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4 Things Parents Should Know Before Paying for College

college_campus

Financial Specialist Shares Ways to Help Your Child
 While Protecting Your Retirement

From $20,000 to $65,000 a year – that’s the tuition cost for one year of college, says John McDonough, a money expert who helps retirees and parents plan for their families’ futures.

“For the 2012–2013 academic year, the average cost for an in-state public college is $22,261. A moderate budget for a private college averaged $43,289,” says McDonough, CEO of Studemont Group College Funding Solutions, www.studemontgroup.com. “But for elite schools, we’re talking about three times the cost of your local state school. Either way, your kid’s higher education can easily shoot into six figures after four years.”

Along with worrying about rising tuition prices, parents also fear for their own futures if their retirement savings are drained by children’s college costs, McDonough says. Only 14 percent, for example, are very confident they’ll have the money to live comfortably in retirement, he says, citing a 2012 survey by the Employee Benefit Research Institute.

“Families feel they’re faced with conflicting goals, but there are numerous ways to pay for college while investing in your future retirement,” says McDonough, who offers insights for parents to keep in mind while planning for their child’s education:

• The ROI of a college education: At a time when so many American families are financially strapped, college is an especially stressful topic because parents know higher learning will help their kids succeed. College graduates earn 84 percent than those with only a high school diploma, according to Georgetown’s Center on Education and the Workforce. Here is how earning breaks down over one’s life time, based on education: a doctoral degree-holder will earn $3.3 million over a lifetime; $2.3 million is estimated for a college graduate; those with only a high school diploma can expect $1.3 million.

• Move retirement assets to qualify for grants: Most parents know about the 529 savings account, but that’s not necessarily the best or only option. Reallocating your retirement assets, such as 401(k)s, can better position a child to qualify for grants and scholarships. This legal and ethical maneuvering may be the single most important factor when considering how to pay for college.

• Know your student’s strengths and weaknesses: Consider independent and objective analysis of your future college student. Assessment might include a personality profile and a detailed search for a future career. Also think about a more nuts-and-bolts approach, including scholarship eligibility, SAT and ACT prep courses, review of admissions essays and an in-depth analysis of chances for enrollment in a student’s top four choices of colleges.

• Make a checklist of financial aid forms: In order to maximize a fair price of higher education, remember there is plenty of data to review. McDonough recommends a checklist with a timeline and notable deadlines. Be ready to troubleshoot the “alphabet soup” of data forms: FAFSA – Free Application For Federal Student Aid; CSS profileCollege Scholarship Service; SAR – Student Aid Report; and more. Think about this process as a second job, or find professional help you can trust.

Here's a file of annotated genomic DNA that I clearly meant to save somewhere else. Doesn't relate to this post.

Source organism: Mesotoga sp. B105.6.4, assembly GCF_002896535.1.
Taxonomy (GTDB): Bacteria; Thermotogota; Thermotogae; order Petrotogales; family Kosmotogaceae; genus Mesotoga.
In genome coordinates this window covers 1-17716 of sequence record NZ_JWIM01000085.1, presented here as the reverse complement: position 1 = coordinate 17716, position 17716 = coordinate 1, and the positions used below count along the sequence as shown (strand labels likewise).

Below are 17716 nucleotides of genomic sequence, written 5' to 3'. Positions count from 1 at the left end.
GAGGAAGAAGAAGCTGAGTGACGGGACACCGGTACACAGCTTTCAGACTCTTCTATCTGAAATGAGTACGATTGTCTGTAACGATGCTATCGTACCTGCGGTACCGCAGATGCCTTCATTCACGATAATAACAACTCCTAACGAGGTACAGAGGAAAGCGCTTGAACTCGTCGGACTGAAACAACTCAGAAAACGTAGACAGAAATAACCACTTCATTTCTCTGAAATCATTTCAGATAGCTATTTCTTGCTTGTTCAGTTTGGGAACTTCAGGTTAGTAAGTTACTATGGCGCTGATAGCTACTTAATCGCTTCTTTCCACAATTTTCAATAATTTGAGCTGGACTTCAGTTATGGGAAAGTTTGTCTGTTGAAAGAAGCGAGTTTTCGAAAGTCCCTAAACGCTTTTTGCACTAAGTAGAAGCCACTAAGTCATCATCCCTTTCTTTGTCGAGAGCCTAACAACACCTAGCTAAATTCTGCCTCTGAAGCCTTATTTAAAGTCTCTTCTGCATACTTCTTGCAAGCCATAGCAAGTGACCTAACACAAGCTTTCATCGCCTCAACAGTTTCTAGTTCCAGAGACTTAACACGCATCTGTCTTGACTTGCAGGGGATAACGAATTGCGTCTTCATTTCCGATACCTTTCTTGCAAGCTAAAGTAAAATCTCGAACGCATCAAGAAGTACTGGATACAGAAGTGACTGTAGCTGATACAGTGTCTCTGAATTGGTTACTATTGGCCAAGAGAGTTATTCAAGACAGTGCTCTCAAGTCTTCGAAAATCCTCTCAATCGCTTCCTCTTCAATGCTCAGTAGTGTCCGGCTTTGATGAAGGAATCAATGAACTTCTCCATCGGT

About John McDonough

John McDonough is the managing member at Studemont Group, which is primarily focused on helping retirees gain peace of mind with unique market rescue and recovery programs. He is also founder, president and CEO of Studemont Group College Funding Solutions. His experience in the financial services industry includes managing partner at Granite Harbor Advisors in Houston and divisional vice president of AXA Equitable/AXA Advisors, the third largest insurance company in the world. McDonough is a member of the prestigious Forum 400, a qualifier at the Court of the Table qualifier for Million Dollar Round Table, an active member in National Association of Insurance and Financial Advisors and Society of Financial Service Professionals, as well as American Association of Life Underwriters. He has completed the course work to sit for the Certified Financial Planner® professional designation exam from Rice University.

 

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How the Recession Has Changed Retirement Planning

Baby_Boomers_Redefine_Retirement
Expert Offers 3 Tips for Baby Boomers

The economy may be recovering, but some of the changes wrought by the Great Recession may be long-lasting. Anyone planning for retirement, no matter what their age, needs to take those changes into account, says financial advisor Philip Rousseaux, a member of the esteemed Million Dollar Round Table association’s exclusive Top of the Table forum for the world’s most successful financial services professionals.

“People in their 40s and younger have some time to retooltheir plan, but Baby Boomers need to think with more urgency,” says Rousseaux, founder and president of Everest Wealth Management, Inc., www.everestwm.com.

“A lot of boomers had all of their retirement investments in the stock market and, if they didn’t lose their principal, it will take some time for them to recoup their gains. Others moved their money to short-term savings, like CDs. But with interest rates so low, they’re actually losing money when you factor in inflation.”

Those are the two most common mistakes people make in retirement planning – having everything in either stocks or short-term savings is a bad idea, he says.

“Space your investments so they’ll come due as they’re needed,” Rousseaux says. “Plan some that can be available in the short term, for emergencies, and others that will be available as you age.”

Only 14 percent of Americans are very confident they’ll have the money to live comfortably in retirement, according to a 2012 survey by the Employee Benefit Research Institute.

Here are Rousseaux’s suggestions for ensuring you’re part of that 14 percent.

• Don’t take risks you can’t afford. This is another common mistake. “Don’t put the bulk of your assets into anything that makes your principal vulnerable. Gambling that you’re going to win big on the market, or any other investment, means you also risk losing big.” A portion of your investment should have a guaranteed return.

• Seek any guidance from independent financial advisors. This has two benefits: Advisors who aren’t marketing their own products have no conflicts of interest. “You wouldn’t go to a commissioned salesman for advice on buying a high-tech product. Instead, you’d probably turn to a trusted friend or an independent expert source, like Consumer Reports. Take the same care with something as important as your retirement.” The second benefit is that independent advisors can devise creative, innovative solutions to meet the needs of individual clients. Those working for companies like MetLife are not free to think outside the box. And that’s especially important In this new, post-recession economy.